Oslo , the other newcomers to this competition, lay in wait for the Skåne side in the last match of the round robin. They had already achieved the unenviable tag of whipping boys earlier in the day but with Malmo serving up the best and worst of football all day they were not being taken lightly. Again Fahy tactfully sent on fresh legs as in the prevouis game. Sami began to operate around the centre with Boyd; Long in as target man and Grehan roving on the 50. Again Doherty was in the backline but this time on the half. With Boyd in fine fettle all day for the Southerners he combined well with Long and Grehan to prise open the tired Oslo defence. O’Riordan and Phelan also put together combinations leading to scores for the Tipp man. With Calle Hellman in at top of the right his give and go game was causing problems for the Norwegians. Another debutante, Hellman proved he can be a handful for the tightest marker. He was unlucky not to be on the scoring end of some tidy passing moves. With O’Reilly mopping up everything at the back, Doherty was also staking a claim for starting place in the final should it come about. Despite travelling with a far from strong side, Oslo did play some nice football and were unlucky when a possible goal chance was spurned at the top of the left. Malmo did eventually run out comfortable winners 0-8 to 0-1 while Oslo were doomed to the wooden spoon.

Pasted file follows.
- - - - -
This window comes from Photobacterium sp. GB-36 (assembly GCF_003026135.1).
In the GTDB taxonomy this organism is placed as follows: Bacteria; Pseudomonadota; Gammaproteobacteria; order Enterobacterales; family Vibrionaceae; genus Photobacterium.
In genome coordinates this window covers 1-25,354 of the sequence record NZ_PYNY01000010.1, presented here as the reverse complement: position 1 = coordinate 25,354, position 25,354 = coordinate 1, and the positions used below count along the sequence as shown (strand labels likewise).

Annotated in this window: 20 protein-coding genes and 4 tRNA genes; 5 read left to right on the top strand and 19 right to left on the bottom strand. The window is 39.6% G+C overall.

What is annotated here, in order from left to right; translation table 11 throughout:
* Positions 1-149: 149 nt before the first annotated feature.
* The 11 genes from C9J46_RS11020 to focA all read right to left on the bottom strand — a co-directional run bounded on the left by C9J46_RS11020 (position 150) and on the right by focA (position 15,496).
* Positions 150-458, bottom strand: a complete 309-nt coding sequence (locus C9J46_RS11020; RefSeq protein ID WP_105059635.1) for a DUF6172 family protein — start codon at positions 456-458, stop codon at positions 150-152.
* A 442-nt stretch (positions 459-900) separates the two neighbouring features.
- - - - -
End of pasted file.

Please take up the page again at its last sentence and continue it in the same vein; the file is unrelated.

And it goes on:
All eyes turned now to the clash of Copenhagen and table toppers Stockholm. A win for the hosts would see them through to the final on points difference over Malmo but Stockholm won this contest to set up an all Sweden decider.
With an hour until the final, Fahy had ample time to discuss strategy with selector O’Reilly. The new kid on the block, Hellman, nominated himself for goals, never an easy thing to do, and applied himself to his duties with gusto. Moynihan formed the second to last line of defence with O’Reilly, with Loughnane and O’Riordan lining out on the 50. Again Long flanked Boyd i lar na pairce with Rattigan, Page-Brown and Josteinsson making up a three man half forward line. Grehan was chosen in the full forward slot having shone there all day.